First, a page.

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One Year After Prop 8: Why Asian Americans Should Support Marriage Equality

On November 4th, 2008, Proposition 8 passed in California, eliminating the right to marry for same-sex couples.  One year later, the rights of the LGBT community are again up for a popular vote, in Maine, Washington and Michigan. 


As a straight ally in the fight for marriage equality, I am often asked why I work on the issue of marriage equality.

It was not something that I planned, and – honestly – it was not even something that I chose.  As a civil rights lawyer, I have learned that our battles often choose us.  And five years ago, when hundreds of Chinese Americans protested gay marriage in the San Gabriel Valley, which is the heart of the Los Angeles Asian American community, I was drawn into this particular battle.

The Chinese American protest was striking to me because 100 years ago, California had anti-miscegenation laws, banning marriage between different races.  At that time, Asian immigrants were the largest minority population in the state – brought here to work on the railroads and in the fields.  So California, unlike most other states, singled out Asian immigrants in its interracial marriage ban.

For me, knowing this history of discrimination against Asian Americans, it was difficult to watch members of my own community advocate discrimination against gays and lesbians – especially when the arguments used against gay marriage are nearly identical, word for word, as the arguments used against marriage to Asians not that long ago.

But perhaps more important is why I am still committed to this work, five years later, with no clear end in sight.

For public interest lawyers, the common theme running through what we work on is “how difficult is it to win” – the more difficult the issue, the more likely we are to work on it.  One year ago, after Proposition 8 passed, I would have put marriage equality at the top of the list of “really, really hard issues to win.” 

But amazingly, the same election results that are still so difficult to accept – because we really should have won – also offer a great lesson of hope and progress.

A few days after the 2008 election, my colleague at the Asian Pacific American Legal Center showed me the exit poll data he had gathered.  The Legal Center has polled voters in Southern California for more than 15 years, tracking Asian American voting trends.  In 2000, we polled Asian American voters on Proposition 22, the ballot measure that created a statutory ban on marriage equality. 

The results were so abysmal – Asian Americans were split roughly 70/30 in favor of Prop 22, significantly worse than the general voters who were split 60/40 – that we never released that data.

Last year, California voters narrowed the gap between those that support and those that oppose marriage equality to 52/48, an impressive shift in eight years.  Well, imagine our shock when we looked at our Prop 8 data and saw that Asian Americans voted 54/46 or nearly equal with all other voters – dramatically down from the 70/30 split in 2000.  We quickly dug up our “forgotten” data. 

For the non-math majors, here’s what happened:  Overall, California voters narrowed the gap by 14 points in eight years – but Asian Americans narrowed the gap by 30 points in the same period of time. 

It’s hard to pinpoint all of the causes for the dramatic shift – but it’s not a coincidence that during that 2000 to 2008 period, Asian American organizations like API Equality-LA, Asian Pacific American Legal Center, and many others were engaged in a public education campaign to change hearts and minds in our community.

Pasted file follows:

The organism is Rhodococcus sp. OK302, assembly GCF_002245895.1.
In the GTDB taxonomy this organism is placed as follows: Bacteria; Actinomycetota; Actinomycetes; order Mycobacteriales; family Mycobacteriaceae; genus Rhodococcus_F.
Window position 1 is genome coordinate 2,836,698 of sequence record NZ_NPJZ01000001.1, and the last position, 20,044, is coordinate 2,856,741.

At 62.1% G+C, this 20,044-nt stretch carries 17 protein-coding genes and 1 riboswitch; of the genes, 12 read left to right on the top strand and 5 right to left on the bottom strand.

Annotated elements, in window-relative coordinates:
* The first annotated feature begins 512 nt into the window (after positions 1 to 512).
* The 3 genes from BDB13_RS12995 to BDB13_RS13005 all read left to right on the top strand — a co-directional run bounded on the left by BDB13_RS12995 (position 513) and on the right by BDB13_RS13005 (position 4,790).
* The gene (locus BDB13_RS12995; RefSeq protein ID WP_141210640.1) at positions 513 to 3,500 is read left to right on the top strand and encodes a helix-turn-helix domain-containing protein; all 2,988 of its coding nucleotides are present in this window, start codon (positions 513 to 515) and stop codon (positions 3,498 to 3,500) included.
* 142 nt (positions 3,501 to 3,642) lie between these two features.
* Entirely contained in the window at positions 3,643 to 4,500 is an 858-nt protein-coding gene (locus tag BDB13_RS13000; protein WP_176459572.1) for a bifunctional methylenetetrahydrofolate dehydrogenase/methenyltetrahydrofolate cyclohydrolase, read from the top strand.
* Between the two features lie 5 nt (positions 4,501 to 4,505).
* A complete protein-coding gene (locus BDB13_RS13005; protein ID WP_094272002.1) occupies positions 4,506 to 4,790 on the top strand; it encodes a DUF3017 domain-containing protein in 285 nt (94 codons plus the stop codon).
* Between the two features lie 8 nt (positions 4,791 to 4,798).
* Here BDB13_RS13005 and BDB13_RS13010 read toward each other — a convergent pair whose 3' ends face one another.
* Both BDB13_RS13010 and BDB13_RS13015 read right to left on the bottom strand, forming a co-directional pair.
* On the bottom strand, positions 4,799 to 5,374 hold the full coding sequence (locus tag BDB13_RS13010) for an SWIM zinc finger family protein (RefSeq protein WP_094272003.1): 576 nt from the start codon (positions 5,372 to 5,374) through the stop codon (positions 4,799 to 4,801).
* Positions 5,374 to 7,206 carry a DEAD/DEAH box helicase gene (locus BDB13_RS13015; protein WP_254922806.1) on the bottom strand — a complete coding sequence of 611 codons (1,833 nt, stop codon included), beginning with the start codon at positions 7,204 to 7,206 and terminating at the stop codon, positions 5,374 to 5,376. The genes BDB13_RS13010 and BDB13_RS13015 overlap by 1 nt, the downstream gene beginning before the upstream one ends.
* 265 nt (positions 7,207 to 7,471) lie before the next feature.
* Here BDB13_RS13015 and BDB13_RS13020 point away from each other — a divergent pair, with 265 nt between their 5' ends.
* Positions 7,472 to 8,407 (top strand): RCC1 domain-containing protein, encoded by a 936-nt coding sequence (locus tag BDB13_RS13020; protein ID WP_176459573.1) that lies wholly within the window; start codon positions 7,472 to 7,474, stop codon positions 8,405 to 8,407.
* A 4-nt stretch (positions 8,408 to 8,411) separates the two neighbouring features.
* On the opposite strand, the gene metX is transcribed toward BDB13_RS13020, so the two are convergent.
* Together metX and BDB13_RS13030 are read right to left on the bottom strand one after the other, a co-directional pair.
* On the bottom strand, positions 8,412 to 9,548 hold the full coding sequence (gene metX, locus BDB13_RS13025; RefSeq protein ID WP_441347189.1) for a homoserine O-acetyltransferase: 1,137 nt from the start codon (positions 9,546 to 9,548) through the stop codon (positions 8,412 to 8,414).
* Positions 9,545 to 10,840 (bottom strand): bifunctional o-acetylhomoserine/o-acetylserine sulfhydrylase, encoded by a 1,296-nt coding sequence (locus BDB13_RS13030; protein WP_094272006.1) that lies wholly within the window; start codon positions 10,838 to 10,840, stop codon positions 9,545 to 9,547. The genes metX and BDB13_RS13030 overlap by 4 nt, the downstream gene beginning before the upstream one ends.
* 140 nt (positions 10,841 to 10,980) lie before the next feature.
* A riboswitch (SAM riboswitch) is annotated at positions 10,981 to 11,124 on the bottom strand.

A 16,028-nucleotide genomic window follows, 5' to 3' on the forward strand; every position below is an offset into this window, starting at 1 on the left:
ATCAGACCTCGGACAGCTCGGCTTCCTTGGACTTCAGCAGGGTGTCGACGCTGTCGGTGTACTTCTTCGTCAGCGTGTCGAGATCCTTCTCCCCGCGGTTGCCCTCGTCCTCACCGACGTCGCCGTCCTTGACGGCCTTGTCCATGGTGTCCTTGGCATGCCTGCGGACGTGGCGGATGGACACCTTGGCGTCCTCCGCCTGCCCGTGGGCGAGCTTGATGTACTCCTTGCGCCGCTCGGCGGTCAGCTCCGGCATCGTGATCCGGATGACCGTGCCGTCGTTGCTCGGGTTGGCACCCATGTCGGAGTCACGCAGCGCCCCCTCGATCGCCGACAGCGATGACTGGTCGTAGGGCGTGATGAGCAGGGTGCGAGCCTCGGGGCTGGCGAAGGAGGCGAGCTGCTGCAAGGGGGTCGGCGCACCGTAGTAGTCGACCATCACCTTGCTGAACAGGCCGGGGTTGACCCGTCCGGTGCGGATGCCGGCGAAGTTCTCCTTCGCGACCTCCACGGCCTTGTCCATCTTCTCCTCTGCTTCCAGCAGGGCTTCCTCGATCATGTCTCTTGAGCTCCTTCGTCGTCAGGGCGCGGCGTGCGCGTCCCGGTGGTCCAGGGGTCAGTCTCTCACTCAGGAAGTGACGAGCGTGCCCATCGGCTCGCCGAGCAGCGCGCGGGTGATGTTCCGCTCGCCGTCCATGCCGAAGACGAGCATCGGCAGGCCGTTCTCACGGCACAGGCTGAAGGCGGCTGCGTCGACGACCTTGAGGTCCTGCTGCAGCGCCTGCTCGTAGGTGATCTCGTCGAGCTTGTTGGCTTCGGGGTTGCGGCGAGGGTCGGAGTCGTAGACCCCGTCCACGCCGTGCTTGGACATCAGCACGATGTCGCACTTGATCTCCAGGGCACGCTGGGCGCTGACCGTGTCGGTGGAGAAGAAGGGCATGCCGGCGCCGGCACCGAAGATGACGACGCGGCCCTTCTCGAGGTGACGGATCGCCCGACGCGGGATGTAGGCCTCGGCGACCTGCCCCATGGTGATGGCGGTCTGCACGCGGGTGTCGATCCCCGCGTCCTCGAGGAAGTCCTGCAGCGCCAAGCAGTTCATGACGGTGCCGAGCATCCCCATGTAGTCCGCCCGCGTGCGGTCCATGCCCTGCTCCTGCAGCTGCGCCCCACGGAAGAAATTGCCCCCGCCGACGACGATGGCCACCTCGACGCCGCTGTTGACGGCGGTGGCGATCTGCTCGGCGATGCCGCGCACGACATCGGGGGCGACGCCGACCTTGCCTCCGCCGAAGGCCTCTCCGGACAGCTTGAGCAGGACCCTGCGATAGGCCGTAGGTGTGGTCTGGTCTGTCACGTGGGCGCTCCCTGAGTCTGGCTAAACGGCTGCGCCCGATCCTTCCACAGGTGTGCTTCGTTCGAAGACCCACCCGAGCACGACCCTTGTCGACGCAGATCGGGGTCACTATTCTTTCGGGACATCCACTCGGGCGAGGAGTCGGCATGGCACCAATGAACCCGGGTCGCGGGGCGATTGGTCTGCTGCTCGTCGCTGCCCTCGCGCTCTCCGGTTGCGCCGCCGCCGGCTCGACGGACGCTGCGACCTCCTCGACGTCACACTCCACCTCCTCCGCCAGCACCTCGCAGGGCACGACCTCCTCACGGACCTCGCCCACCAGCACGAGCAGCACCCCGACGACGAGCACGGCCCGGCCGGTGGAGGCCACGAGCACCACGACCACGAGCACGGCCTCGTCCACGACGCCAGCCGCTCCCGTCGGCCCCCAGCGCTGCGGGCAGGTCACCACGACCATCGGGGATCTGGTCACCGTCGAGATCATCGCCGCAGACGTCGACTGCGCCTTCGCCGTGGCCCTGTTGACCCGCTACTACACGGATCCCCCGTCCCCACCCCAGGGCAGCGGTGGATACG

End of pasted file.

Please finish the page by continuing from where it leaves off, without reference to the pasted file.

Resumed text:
Every time I am disheartened by the setbacks on the road to equality – not just in marriage equality but in other social justice struggles – I look at that data and I realize that not only is change possible, but that together we can make change.  And most importantly -- we as Asian Americans can make change. 


For more information about API Equality-LA, a coalition of LGBT and allied organizations working on marriage equality, see www.apiequalityla.org.  For more information about Asian Pacific American Legal Center, a civil rights and legal services organization, see www.apalc.org. 


Your rating: None Average: 4.6 (11 votes)

Val L Jacobo on Tue, 11/03/2009 - 10:56

Really appreciate this thoughtful writeup Karin. You're an amazing leader and a strong voice in our community.  I'm grateful to have met you at the Advancing Justice Conference and to see this blog is just icing on the cake. 

We look forward to helping to 'make that change.'

Val and EPIC brethren.

karinwang on Tue, 11/03/2009 - 11:17

Thanks for your comments, Val. 

One thing I didn't say in the post is that we as Asian Americans AND Pacific Islanders must "make that change" together.  APALC's polling from the 2008 election did not include a large enough sample of Pacific Islanders to draw conclusions but we know that this and other social justice struggles face both of our communities. 

Obi-Wan Kenobi (not verified) on Tue, 11/03/2009 - 18:43

As always, thank you for your eloquent and compelling thoughts.

Seyron (not verified) on Tue, 11/03/2009 - 18:55

Amazing. I think Karin deserves another award. =D

Will (not verified) on Thu, 11/05/2009 - 12:30

Beautifully written and highly emotional, Karin.  I especially like how you brought the issues to a personal level, and drew a link between the denial of rights to same-sex couples and the denial of rights to Chinese Americans.  I think you should run this as an editorial.

I do have a question, however; is there a reason that Asian Americans in particular are so against marriage equality?  At the risk of stirring controversy and kicking open a hornet's nest, I have always thought that it was due to the fact that a sizeable portion of Asian Americans are Christians of the evangelical, conservative tilt--those who are wholeheartedly against marriage equality and abortion, amongst other things.